Gluten Free Duck French Dip

a hot dog bun stuffed with shredded meat and dark sauce on a plate with fries and a bowl of dark liquid

Duck French Dip

The waiting is excruciating while the duck fills the house with amazing smells and takes pretty much all day to prepare. Its not something easily done for a weeknight dinner, but works fabulously as a special meal. We would make the broth the day before and cook it for 6-8 hours on the food cart.
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Course: Main Course
Cuisine: American, Chinese, French
Keyword: au jus, duck, french dip, horseradish
Prep Time: 30 minutes
Cook Time: 5 hours 10 minutes
Resting TIme: 30 minutes
Total Time: 6 hours 10 minutes
Servings: 8 servings

Ingredients

  • 1 medium duck

For The Broth

  • duck bones
  • 1 gallon water
  • 1 onion quartered
  • 4 stalks celery quartered
  • 1 stalk leek optional

For The Au Jus

  • 8 cups strained broth
  • 1 tsp worstershire sauce labeled gluten free
  • 1 tbsp tamari sauce
  • ½ cup red wine

For The Fries

  • 2 lbs frozen french fries labeled gluten free
  • oil for fryer
  • 1 tbsp Magical Seasoning Mix
  • cup fresh rosemary finely chopped

For The Sandwich

  • 8 hot dog buns or baguettes gluten free
  • horseradish cream to taste
  • ½ cup hoisen sauce to taste

Instructions

Roast The Duck

  • Completely defrost the duck and remove any thing in the cavity. Roast the duck breast down at 350° for about 2 hours, or at least 22 minutes per pound. (Save neck for use in the broth)
  • After the duck is done, remove from the oven and allow to rest on the counter for 30 minutes.
  • After it has rested, seperate the skin, meat, and bones. Set the meat aside in the refridgerater while preparing the rest of the dish.

Make The Broth

  • In a deep pot or dutch oven add the duck bones, onion, celery, and leek, and at least 1 gallon of water. See note 1.
  • Bring to a boil and then turn down to medium to medium-high. Add a lid to avoid losing too much liquid through steam escaping. Cook for at least 3 hours.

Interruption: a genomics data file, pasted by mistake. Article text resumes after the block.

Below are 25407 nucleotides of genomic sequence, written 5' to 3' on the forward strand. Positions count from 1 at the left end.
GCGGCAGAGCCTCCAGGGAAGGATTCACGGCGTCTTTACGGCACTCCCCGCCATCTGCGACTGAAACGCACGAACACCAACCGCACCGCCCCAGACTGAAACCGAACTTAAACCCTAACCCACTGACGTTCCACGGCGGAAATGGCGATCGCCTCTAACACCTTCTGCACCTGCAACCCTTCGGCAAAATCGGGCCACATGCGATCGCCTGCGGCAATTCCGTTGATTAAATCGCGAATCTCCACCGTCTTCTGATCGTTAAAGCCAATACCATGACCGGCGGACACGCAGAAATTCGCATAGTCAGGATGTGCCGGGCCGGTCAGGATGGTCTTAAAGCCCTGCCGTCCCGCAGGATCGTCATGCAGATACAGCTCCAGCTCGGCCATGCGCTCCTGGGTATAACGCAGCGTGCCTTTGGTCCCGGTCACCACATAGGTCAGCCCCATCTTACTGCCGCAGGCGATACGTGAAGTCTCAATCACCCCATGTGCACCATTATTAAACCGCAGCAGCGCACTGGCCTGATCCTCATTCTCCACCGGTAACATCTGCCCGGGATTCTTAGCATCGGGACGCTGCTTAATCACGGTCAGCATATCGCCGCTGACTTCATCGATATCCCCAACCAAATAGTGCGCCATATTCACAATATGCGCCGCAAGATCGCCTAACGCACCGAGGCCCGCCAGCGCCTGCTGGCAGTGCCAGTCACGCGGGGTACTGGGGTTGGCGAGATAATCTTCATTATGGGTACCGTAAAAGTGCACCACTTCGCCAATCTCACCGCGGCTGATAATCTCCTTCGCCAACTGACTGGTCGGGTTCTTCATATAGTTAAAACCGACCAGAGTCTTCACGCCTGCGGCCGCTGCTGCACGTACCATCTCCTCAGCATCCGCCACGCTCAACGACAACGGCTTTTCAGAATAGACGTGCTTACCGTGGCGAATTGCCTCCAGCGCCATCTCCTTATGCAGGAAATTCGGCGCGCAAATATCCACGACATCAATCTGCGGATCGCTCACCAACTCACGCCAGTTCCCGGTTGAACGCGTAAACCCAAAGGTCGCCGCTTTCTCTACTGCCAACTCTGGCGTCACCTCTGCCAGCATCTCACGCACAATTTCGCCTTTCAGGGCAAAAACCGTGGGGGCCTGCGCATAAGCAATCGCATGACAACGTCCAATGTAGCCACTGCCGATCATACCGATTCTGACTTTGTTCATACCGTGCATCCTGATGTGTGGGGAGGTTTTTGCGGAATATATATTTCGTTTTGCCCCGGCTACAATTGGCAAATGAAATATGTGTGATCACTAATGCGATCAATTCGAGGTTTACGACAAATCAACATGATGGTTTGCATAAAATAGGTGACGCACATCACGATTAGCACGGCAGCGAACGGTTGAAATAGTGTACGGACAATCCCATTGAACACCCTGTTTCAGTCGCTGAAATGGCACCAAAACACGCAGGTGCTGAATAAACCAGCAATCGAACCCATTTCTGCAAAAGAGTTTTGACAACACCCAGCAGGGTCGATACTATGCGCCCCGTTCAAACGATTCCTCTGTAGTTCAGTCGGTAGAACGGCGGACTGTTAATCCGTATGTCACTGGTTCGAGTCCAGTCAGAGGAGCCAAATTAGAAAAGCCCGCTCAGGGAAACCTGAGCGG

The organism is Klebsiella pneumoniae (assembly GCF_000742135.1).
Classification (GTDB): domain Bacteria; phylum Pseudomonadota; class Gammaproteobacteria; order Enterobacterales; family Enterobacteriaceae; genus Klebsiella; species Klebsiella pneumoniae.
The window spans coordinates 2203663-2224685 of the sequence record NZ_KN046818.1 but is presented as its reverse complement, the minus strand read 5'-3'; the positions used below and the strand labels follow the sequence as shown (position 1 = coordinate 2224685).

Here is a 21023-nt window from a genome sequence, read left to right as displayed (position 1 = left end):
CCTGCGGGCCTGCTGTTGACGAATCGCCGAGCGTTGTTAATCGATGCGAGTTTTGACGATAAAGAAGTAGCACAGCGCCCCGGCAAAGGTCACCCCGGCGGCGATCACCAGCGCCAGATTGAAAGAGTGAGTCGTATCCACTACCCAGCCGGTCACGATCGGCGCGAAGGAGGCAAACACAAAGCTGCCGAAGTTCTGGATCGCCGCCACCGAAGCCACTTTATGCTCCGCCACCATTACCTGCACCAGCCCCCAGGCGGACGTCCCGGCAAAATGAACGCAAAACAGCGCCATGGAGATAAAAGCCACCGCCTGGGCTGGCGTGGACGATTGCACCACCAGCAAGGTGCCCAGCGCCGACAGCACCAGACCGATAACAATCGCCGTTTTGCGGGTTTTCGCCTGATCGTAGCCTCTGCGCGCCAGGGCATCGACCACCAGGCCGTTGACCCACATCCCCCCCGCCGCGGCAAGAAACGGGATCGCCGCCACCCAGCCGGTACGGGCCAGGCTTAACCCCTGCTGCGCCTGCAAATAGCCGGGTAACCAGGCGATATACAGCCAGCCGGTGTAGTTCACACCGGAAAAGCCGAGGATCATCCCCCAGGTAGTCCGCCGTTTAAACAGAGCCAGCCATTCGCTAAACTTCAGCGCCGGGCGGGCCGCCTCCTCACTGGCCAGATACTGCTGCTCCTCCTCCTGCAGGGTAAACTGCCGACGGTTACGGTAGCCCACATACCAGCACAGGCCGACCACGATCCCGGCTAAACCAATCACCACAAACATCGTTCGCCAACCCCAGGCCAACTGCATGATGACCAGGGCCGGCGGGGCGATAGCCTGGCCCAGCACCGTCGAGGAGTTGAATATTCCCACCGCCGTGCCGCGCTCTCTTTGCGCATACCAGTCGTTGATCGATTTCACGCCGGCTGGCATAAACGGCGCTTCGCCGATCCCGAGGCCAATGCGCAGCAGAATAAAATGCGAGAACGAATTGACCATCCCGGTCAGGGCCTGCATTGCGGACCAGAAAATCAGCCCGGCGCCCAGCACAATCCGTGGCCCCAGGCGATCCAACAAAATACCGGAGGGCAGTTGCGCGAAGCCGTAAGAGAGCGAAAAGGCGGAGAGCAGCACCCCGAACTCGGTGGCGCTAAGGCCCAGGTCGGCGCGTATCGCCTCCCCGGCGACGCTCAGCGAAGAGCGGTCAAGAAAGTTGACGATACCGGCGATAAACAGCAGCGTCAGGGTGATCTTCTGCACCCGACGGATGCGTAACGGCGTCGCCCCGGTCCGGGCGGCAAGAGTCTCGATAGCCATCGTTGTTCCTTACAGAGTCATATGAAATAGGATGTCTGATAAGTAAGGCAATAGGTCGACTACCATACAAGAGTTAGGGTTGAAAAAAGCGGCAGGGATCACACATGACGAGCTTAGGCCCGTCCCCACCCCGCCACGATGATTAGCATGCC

• The broth should be close to the color of a beef broth when it is done, or a medium to dark brown.
  • Drain the broth into a bowl using a colander to seperate the bones and vegetables from the liquid. Set aside.

Make The Au Jus

  • Heat a saucepan and add the red wine, tamari, Worchester sauce, and 8 cups of broth.
  • Bring to a boil, then turn down to simmer.

Finish Up

  • Put the bread, hot dog buns, or baguettes in the oven at 350° until warmed through and slightly crispy on the outside.
  • Cut open the baguettes or rolls and spread the horseradish cream on the inside of the sandwich. Judge how much you'd like by how spicy your horseradish is and your personal taste.
  • Add the duck meat that was set aside earlier to a frying pan and add a half cup of broth. As the meat rewarms, tear the meat apart until it resembles pulled pork. Heat in the pan until the liquid evaporates. About 5-10 minutes.
  • Put the fries in the fryer and cook until crispy, or to personal taste.
  • Put the fries in a bowl and sprinkle the seasoning mix over it and toss. Sprinkle the finely chopped rosemary over the top of the fries after they are put on individual plates or in a communal serving dish. See note 3.
  • Stuff the bread with duck meat and top with hoisin sauce. Serve with fries and about a cup of au jus for each person. Should make about 8 sandwiches.

Notes

  1. If you want to have extra broth for other purposes, you may add up to 3 gallons. But the more water you add, the longer you need to cook the broth to get the same flavor. 
  2. Some things I like to do with extra duck broth is to cook noodles in it instead of water. We used to cook the noodles for the mac and cheese in the duck broth to add extra richness and flavor. 
  3. Wait to add the rosemary until the last second, or it will get lost. It will drop to the bottom of the bowl and disappear. 

Fawn

My passion is supporting those who need to be gluten free. After my family had to transition to eating gluten free I realized how difficult it is. It is more than finding a recipe. It is about how to navigate social situations, deal with isolation, and other things that come along with it. I live in Oregon with my family, cats, and chickens.

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